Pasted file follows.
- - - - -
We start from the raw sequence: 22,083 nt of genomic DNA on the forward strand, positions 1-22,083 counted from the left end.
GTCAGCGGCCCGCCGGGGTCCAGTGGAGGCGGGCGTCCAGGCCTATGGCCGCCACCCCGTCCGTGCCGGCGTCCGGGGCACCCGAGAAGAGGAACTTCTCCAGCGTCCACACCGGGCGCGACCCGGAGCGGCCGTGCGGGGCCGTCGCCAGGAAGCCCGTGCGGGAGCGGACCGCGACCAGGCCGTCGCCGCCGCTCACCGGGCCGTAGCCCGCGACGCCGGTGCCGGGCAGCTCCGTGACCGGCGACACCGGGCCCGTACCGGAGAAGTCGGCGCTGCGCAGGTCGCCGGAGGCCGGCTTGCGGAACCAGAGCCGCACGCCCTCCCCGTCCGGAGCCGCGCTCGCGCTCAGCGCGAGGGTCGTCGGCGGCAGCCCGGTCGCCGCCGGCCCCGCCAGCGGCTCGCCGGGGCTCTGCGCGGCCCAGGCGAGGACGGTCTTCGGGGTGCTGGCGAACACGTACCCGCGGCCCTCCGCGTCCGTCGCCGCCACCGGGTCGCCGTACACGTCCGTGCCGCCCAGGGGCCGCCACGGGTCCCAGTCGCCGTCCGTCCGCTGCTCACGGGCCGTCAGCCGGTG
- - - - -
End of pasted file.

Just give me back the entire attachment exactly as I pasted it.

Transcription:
We start from the raw sequence: 22,083 nt of genomic DNA on the forward strand, positions 1-22,083 counted from the left end.
GTCAGCGGCCCGCCGGGGTCCAGTGGAGGCGGGCGTCCAGGCCTATGGCCGCCACCCCGTCCGTGCCGGCGTCCGGGGCACCCGAGAAGAGGAACTTCTCCAGCGTCCACACCGGGCGCGACCCGGAGCGGCCGTGCGGGGCCGTCGCCAGGAAGCCCGTGCGGGAGCGGACCGCGACCAGGCCGTCGCCGCCGCTCACCGGGCCGTAGCCCGCGACGCCGGTGCCGGGCAGCTCCGTGACCGGCGACACCGGGCCCGTACCGGAGAAGTCGGCGCTGCGCAGGTCGCCGGAGGCCGGCTTGCGGAACCAGAGCCGCACGCCCTCCCCGTCCGGAGCCGCGCTCGCGCTCAGCGCGAGGGTCGTCGGCGGCAGCCCGGTCGCCGCCGGCCCCGCCAGCGGCTCGCCGGGGCTCTGCGCGGCCCAGGCGAGGACGGTCTTCGGGGTGCTGGCGAACACGTACCCGCGGCCCTCCGCGTCCGTCGCCGCCACCGGGTCGCCGTACACGTCCGTGCCGCCCAGGGGCCGCCACGGGTCCCAGTCGCCGTCCGTCCGCTGCTCACGGGCCGTCAGCCGGTG